“I only recognized them recently myself,” Harry said quietly.
“Good.” The doctor finished up his notes. “Ron, Hermione, your input was very helpful. Moving on, Harry. The next few questions may be difficult for you to answer. Take your time, you don’t need to answer right away.”
“Very well. Have you ever experienced or witnessed an event that was life-threatening to you or someone else?”
“Err, take your pick, Doctor,” Harry answered. He leaned over and picked up a bright green ball with hair, which he squeezed hard.
“Ah-ha. I’ll take that as a yes, and I realize we have many instances to choose from.” Dr. Branstone looked straight at him. “Don’t worry, that’s why you’re here. Now, Harry, have you ever been physically or emotionally harmed?”
Harry shrugged. Sure he had. He looked to Hermione, who had a pained expression on her face, as if she were dying to speak. It was his life, though, and he wanted to answer that question by himself, despite how weak he felt at the moment. He shifted uncomfortably in his seat.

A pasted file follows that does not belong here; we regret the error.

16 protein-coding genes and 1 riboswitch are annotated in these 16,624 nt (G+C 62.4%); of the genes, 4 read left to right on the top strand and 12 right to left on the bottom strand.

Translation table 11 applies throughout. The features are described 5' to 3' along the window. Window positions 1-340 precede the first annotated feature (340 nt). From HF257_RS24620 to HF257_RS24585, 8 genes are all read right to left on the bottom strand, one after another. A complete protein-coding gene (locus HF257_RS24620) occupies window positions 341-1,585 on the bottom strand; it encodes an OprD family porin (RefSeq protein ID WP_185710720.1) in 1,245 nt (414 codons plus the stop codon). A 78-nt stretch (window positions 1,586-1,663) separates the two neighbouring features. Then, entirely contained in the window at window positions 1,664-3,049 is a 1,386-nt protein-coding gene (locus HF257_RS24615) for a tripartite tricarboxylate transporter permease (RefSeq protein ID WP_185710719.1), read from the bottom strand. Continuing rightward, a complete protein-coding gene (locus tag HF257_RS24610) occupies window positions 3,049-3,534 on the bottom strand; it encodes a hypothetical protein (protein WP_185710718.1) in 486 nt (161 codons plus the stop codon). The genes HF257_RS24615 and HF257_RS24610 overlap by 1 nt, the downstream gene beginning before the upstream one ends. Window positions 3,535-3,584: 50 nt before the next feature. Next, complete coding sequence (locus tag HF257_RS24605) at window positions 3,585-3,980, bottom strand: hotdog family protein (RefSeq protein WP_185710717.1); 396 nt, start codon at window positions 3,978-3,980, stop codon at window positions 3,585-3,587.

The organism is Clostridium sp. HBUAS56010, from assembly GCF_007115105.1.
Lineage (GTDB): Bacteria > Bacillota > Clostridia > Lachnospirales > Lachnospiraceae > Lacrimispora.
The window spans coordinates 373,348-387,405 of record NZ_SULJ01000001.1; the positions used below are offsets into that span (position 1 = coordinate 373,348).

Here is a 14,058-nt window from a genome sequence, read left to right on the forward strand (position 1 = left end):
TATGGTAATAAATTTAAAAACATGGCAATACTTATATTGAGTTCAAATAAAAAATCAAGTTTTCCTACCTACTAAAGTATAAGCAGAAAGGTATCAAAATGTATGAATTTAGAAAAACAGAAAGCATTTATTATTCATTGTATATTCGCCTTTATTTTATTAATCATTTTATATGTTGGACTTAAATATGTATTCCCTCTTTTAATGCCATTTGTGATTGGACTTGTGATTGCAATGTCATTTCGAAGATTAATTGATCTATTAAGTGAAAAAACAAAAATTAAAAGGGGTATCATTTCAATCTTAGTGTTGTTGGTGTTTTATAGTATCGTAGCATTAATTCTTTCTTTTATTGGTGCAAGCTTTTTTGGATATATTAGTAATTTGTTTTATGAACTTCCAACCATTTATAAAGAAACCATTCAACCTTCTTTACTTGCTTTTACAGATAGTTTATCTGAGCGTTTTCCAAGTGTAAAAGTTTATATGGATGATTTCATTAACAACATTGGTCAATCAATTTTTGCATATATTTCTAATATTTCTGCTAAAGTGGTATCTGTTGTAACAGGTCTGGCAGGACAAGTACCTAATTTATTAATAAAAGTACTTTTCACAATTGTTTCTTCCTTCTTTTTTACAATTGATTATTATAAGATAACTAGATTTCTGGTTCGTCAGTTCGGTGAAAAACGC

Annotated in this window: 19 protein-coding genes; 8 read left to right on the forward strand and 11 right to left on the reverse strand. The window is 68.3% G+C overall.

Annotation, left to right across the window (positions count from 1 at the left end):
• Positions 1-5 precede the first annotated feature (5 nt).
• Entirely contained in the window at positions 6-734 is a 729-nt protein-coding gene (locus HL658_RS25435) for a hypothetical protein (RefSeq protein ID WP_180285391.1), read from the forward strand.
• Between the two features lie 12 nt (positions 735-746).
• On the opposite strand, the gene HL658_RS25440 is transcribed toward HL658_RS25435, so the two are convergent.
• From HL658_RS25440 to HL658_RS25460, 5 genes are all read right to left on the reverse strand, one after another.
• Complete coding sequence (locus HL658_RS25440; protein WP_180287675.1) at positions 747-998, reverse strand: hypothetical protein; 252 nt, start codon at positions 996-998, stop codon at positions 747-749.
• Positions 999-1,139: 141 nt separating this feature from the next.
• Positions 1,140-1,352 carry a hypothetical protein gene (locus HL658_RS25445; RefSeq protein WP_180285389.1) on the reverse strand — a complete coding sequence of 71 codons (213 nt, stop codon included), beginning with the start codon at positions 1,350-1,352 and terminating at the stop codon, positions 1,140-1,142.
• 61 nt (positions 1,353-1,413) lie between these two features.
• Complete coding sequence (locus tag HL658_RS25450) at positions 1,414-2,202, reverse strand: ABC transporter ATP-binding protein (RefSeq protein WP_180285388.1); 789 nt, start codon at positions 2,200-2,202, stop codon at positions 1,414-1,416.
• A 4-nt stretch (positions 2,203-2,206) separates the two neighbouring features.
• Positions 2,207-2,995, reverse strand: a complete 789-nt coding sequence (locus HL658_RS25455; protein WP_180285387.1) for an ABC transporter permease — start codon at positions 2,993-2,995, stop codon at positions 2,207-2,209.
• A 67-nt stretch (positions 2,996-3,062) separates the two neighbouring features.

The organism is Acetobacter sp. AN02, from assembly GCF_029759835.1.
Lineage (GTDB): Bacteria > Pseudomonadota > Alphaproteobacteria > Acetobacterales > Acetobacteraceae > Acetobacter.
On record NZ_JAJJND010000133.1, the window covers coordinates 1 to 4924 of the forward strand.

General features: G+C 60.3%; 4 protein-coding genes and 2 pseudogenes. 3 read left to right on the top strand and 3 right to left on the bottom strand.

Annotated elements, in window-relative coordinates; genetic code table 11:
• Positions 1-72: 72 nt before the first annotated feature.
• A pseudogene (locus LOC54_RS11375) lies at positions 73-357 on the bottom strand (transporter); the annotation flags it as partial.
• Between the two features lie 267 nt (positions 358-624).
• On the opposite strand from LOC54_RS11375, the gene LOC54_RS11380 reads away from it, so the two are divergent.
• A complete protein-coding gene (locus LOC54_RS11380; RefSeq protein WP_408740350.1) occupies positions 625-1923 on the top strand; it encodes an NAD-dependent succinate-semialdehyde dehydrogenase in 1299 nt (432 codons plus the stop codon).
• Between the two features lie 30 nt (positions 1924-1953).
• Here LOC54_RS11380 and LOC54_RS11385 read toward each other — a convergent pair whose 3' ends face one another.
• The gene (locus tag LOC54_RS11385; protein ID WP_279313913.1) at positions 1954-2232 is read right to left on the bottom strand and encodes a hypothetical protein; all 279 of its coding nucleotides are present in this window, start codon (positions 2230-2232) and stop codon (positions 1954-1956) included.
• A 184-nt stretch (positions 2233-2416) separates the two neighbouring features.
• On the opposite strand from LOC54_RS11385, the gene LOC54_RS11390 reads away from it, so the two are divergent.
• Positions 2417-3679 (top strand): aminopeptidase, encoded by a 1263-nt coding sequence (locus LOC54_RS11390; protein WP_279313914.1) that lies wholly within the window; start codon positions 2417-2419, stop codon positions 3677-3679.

“Physically… err… and emotionally,” he said quickly, “I mean… I don’t know. I didn’t necessarily have a cheery childhood. That’s all.” Harry thought back to memories of his childhood and squeezed on the squishy ball with all of his might. He had been physically and emotionally harmed in his childhood, and thinking of it made him so angry and upset. Why hadn’t it ever bothered him this much? He decided he would ask Dr. Branstone during their next session. It was logical that once he escaped to Hogwarts he simply chose not to think about his past at all. That, coupled with the fact that he had other, larger problems such as Voldemort in his life starting from that point on… yet, perhaps his childhood was one of the explanations to the problems he had realizing his emotions as of late. How did he know how to say “I-love-you” when he never told — or been told — that by anyone?